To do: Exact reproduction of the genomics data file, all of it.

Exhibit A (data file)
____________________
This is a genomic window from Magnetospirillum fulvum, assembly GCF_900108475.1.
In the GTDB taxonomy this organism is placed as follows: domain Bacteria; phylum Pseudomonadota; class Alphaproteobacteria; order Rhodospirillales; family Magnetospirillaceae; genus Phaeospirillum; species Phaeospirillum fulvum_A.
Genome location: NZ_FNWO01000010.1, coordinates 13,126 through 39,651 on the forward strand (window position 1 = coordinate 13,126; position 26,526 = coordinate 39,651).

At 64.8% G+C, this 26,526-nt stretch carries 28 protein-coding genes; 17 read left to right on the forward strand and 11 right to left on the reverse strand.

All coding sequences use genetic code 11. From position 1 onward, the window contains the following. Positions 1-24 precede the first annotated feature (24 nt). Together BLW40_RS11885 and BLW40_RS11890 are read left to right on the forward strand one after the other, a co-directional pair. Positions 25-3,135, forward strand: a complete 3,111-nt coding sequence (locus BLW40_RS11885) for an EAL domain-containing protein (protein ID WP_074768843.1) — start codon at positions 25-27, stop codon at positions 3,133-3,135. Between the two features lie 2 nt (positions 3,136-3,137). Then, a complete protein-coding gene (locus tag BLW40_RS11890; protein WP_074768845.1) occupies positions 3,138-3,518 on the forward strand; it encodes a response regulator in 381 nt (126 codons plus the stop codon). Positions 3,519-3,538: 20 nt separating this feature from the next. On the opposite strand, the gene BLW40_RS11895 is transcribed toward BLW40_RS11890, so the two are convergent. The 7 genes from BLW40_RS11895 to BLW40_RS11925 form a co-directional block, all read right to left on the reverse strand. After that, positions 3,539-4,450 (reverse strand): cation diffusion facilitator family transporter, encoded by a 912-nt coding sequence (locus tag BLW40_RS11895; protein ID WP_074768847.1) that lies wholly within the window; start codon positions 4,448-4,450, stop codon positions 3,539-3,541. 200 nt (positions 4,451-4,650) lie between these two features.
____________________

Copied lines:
This is a genomic window from Magnetospirillum fulvum, assembly GCF_900108475.1.
In the GTDB taxonomy this organism is placed as follows: domain Bacteria; phylum Pseudomonadota; class Alphaproteobacteria; order Rhodospirillales; family Magnetospirillaceae; genus Phaeospirillum; species Phaeospirillum fulvum_A.
Genome location: NZ_FNWO01000010.1, coordinates 13,126 through 39,651 on the forward strand (window position 1 = coordinate 13,126; position 26,526 = coordinate 39,651).

At 64.8% G+C, this 26,526-nt stretch carries 28 protein-coding genes; 17 read left to right on the forward strand and 11 right to left on the reverse strand.

All coding sequences use genetic code 11. From position 1 onward, the window contains the following. Positions 1-24 precede the first annotated feature (24 nt). Together BLW40_RS11885 and BLW40_RS11890 are read left to right on the forward strand one after the other, a co-directional pair. Positions 25-3,135, forward strand: a complete 3,111-nt coding sequence (locus BLW40_RS11885) for an EAL domain-containing protein (protein ID WP_074768843.1) — start codon at positions 25-27, stop codon at positions 3,133-3,135. Between the two features lie 2 nt (positions 3,136-3,137). Then, a complete protein-coding gene (locus tag BLW40_RS11890; protein WP_074768845.1) occupies positions 3,138-3,518 on the forward strand; it encodes a response regulator in 381 nt (126 codons plus the stop codon). Positions 3,519-3,538: 20 nt separating this feature from the next. On the opposite strand, the gene BLW40_RS11895 is transcribed toward BLW40_RS11890, so the two are convergent. The 7 genes from BLW40_RS11895 to BLW40_RS11925 form a co-directional block, all read right to left on the reverse strand. After that, positions 3,539-4,450 (reverse strand): cation diffusion facilitator family transporter, encoded by a 912-nt coding sequence (locus tag BLW40_RS11895; protein ID WP_074768847.1) that lies wholly within the window; start codon positions 4,448-4,450, stop codon positions 3,539-3,541. 200 nt (positions 4,451-4,650) lie between these two features.